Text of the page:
Again, opinion surveys seem to show that whilst there is support for ‘democracy’ and antagonism to ‘Islamic extremism’, there is also strong support in Egypt for a bigger role in government for Islam and, specifically, for traditional Islamic punishments, such as stoning for adultery, cutting off the hands of thieves, and for death for apostates. We might also notice here that the secular democracy of turkey (as established by Kamal Attaturk, a hundred years ago) is increasingly under threat from the election of Islamist parties.

It would clearly be good for the Egyptian people to have an opportunity to opt for and to sustain democracy, but it may be doubted whether the opportunity will be presented, or if it is, whether it will be taken. In the circumstances, the best we might hope for (for ourselves and the Egyptians) is some sort of continuation of the present authoritarian regime, which attempts to slowly increase public participation and improve the lives of Egyptian people, whilst resisting the encroachment of fundamentalism, and protecting a major part of the cultural history of the world.


Brian said...

Now Mubarak has gone what next? At the moment there is the Army, but how long before they become the villains? Or will a military dictatorship fill the vacuum with a suitable civilian figurehead?
As Dr Smith so rightly pointed out in the wings are the Islamic extremists, the anti western faction which has gained support under the regime of Mubarak, due in part to the support of Israel by Western Democracies.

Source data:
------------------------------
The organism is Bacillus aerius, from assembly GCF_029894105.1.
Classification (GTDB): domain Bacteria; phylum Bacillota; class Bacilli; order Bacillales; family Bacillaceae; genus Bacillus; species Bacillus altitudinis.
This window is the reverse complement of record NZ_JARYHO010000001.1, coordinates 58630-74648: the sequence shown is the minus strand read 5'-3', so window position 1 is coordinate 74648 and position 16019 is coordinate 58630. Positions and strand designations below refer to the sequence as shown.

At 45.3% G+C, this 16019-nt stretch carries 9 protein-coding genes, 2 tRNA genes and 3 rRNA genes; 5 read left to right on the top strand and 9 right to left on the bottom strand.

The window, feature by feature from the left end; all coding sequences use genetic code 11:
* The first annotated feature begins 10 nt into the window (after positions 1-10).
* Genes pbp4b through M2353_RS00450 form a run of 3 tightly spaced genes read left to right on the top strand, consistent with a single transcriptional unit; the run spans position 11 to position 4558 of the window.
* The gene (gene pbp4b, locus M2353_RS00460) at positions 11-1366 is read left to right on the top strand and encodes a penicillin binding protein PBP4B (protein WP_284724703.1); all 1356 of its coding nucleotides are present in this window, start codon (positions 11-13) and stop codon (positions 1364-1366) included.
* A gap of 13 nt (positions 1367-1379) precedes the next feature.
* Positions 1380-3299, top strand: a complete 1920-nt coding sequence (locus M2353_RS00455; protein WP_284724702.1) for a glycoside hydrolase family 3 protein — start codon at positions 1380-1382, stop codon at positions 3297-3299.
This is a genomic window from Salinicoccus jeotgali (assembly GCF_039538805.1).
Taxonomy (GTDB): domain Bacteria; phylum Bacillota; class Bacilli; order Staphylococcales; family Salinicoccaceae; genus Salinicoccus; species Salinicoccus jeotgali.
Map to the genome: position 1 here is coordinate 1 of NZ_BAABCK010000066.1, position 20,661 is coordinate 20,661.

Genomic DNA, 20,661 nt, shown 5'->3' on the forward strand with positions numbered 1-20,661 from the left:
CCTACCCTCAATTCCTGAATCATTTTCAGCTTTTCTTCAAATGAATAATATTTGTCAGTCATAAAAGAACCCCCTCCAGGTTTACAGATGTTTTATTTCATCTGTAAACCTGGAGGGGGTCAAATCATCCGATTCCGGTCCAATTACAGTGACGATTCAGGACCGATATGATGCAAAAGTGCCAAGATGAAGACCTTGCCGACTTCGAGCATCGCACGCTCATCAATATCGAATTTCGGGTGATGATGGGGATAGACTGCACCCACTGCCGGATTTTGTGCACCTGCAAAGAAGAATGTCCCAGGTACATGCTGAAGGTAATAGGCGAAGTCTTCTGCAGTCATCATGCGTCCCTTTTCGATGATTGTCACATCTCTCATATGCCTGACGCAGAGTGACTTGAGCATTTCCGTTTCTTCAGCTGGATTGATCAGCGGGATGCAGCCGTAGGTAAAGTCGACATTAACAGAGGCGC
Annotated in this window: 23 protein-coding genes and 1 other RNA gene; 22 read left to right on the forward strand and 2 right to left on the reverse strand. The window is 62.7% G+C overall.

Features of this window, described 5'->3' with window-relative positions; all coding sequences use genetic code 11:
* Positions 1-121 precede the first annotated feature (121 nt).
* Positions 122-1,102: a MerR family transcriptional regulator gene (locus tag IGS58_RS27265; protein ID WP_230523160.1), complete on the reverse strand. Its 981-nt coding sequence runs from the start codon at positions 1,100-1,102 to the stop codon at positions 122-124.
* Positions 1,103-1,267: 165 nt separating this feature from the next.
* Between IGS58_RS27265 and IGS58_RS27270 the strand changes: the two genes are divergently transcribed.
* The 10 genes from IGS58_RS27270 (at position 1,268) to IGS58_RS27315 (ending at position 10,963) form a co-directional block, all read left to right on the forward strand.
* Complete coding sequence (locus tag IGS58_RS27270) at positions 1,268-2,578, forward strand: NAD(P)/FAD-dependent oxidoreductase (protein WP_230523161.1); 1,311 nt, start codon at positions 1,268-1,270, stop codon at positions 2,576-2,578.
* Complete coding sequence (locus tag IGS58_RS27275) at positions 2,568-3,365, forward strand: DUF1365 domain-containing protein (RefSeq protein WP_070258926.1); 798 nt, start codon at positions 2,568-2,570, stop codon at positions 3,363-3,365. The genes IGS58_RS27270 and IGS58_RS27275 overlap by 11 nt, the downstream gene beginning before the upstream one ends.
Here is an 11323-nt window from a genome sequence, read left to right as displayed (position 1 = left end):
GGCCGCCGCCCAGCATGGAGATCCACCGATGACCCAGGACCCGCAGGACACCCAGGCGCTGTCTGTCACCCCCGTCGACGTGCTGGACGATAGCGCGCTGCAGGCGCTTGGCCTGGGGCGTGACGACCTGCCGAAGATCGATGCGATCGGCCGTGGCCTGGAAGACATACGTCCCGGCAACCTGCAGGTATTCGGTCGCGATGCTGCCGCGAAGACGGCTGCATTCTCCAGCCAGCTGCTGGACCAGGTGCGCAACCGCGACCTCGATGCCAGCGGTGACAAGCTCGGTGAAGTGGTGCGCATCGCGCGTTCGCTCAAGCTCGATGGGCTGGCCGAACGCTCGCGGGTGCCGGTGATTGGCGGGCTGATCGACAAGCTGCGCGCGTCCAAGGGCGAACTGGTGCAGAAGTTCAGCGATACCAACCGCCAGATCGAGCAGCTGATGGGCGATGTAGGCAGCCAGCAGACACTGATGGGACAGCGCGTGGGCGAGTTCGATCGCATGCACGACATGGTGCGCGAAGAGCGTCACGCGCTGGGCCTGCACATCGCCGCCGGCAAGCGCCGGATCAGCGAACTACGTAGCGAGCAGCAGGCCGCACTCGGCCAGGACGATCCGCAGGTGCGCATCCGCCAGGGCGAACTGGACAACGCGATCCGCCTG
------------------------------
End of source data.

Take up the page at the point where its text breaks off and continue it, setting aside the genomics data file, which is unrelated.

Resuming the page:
There is a desire for democracy right now but with it all democracies a weakness when exposed to unstable political conditions. Unless the Army is able and willing to embrace to concept of a democratic government for Egypt and a much reduced role for itself then the future is bleak.
What is rife in Egypt now is a copy of what emerges after every revolution, an appeal to the hearts rather than to the head. In the eighteenth century it started with Rousseau...
“Man was born free and is everywhere in chains”
This North African upsurge makes one wonder if a new order might be on the cards, or is rather a repeat of previous revolutions, but we are far away from that “Age of Reason”. Unless one believes in Robert Burns heart warming lines...
“It’s coming yet, for a that
That man to man the warld o’er
Shall brothers be for a that.”
Revolutions are romantic idealism, but history tells us continually how this idealism comes rapidly to grief, the principals envisaged at the beginning fade away before the onslaught of practical political necessity (sometime sadism).
We can only wait in the wings, the question remains what do we do, if, or rather when, an Egyptian Islamic government takes control and both Israel and the Suez Canal become a flash point?
The expansion of modern day Islamic extremism rivals its past conquests; which took only 50 years in the 8th century to reach the gates of Paris.
But then that was in the Dark Ages!!! We now have the firepower..but do we have the Willpower to save ourselves??

Ian said...

To answer Brian's question: "At the moment there is the Army, but how long before they become the villains?" Not long

Egyptian military know that the US won't support them directly running the government in the long term, but equally the Egyptian military will want to maintain their independence from the civilian rule. So they will try to arrange a situation with civilian government that implements policies they are comfortable with. This may involve an accommodation with the Muslim Brotherhood, and more Egyptian focused rather than Israeli focused foreign policy, but won't involve breaking the peace treaty with Israel. That would be fatal to the US military aid and invite Israeli air attacks.

"The expansion of modern day Islamic extremism rivals its past conquests; which took only 50 years in the 8th century to reach the gates of Paris." Actually the expansion is going the other way: more Muslim countries are being occupied by non-Muslim countries than the other way around, more military bases for non-Muslim armies are being built in Muslim countries than the other way around, more Muslim governments are subservient to non-Muslim governments than the other way around.

" ourselves" - which country do you live in Brian?